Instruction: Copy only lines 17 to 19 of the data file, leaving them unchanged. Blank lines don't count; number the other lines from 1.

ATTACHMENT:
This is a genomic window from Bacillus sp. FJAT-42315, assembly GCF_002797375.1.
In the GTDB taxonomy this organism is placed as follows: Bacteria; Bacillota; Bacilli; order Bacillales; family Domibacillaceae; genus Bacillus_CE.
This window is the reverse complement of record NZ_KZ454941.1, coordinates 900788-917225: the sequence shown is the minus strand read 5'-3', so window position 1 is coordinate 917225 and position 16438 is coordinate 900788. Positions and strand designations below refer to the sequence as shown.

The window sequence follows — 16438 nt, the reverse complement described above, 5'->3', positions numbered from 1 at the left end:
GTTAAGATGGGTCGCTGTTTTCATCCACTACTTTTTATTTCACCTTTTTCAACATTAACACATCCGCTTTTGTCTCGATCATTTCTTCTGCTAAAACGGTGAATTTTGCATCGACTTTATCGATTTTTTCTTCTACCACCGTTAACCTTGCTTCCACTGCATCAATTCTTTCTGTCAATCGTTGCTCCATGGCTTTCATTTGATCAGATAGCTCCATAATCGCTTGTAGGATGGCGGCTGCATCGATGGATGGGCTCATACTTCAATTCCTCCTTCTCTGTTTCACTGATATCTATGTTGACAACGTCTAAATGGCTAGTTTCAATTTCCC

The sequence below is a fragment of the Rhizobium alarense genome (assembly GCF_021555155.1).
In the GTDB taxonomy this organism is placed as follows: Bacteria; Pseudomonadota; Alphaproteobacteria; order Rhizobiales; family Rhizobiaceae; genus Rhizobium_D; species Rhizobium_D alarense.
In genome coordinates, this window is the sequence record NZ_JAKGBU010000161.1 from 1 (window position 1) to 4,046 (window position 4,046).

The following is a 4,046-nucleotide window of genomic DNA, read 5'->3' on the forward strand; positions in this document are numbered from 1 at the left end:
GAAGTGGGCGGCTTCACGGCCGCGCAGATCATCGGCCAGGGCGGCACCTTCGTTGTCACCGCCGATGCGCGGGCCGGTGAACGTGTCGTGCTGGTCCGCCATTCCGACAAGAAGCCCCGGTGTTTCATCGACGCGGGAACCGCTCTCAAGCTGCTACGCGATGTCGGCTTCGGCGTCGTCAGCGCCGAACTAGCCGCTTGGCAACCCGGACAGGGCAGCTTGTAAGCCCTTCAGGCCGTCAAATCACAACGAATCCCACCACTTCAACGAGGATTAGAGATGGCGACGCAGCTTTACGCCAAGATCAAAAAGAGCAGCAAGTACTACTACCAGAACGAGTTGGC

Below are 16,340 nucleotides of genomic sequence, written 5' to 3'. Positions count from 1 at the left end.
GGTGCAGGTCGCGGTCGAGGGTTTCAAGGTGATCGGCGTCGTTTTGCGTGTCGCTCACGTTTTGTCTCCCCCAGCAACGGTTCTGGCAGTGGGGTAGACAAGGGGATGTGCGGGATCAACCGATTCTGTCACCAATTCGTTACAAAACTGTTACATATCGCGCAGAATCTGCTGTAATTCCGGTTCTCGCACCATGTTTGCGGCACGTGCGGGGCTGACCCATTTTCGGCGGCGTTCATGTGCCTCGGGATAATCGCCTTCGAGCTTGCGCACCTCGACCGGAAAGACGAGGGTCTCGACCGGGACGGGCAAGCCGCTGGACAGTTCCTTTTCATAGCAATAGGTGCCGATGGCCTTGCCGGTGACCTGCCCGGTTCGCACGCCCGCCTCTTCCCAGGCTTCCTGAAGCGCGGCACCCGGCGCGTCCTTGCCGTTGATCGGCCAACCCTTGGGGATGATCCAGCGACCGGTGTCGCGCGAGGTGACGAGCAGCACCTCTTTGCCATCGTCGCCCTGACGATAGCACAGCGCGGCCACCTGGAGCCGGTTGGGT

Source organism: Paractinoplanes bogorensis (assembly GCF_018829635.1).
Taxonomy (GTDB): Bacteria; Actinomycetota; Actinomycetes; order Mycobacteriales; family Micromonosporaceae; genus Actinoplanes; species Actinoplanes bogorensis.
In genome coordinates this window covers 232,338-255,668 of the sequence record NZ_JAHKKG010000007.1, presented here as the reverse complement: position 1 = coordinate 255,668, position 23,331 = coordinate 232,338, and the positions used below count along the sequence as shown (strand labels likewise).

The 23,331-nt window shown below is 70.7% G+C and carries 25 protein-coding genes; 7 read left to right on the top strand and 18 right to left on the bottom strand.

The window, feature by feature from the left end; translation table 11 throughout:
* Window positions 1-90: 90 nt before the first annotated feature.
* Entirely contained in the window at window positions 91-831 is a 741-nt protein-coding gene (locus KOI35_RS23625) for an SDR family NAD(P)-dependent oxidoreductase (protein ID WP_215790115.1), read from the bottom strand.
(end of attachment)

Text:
The window, feature by feature from the left end; translation table 11 throughout:
* Window positions 1-90: 90 nt before the first annotated feature.
* Entirely contained in the window at window positions 91-831 is a 741-nt protein-coding gene (locus KOI35_RS23625) for an SDR family NAD(P)-dependent oxidoreductase (protein ID WP_215790115.1), read from the bottom strand.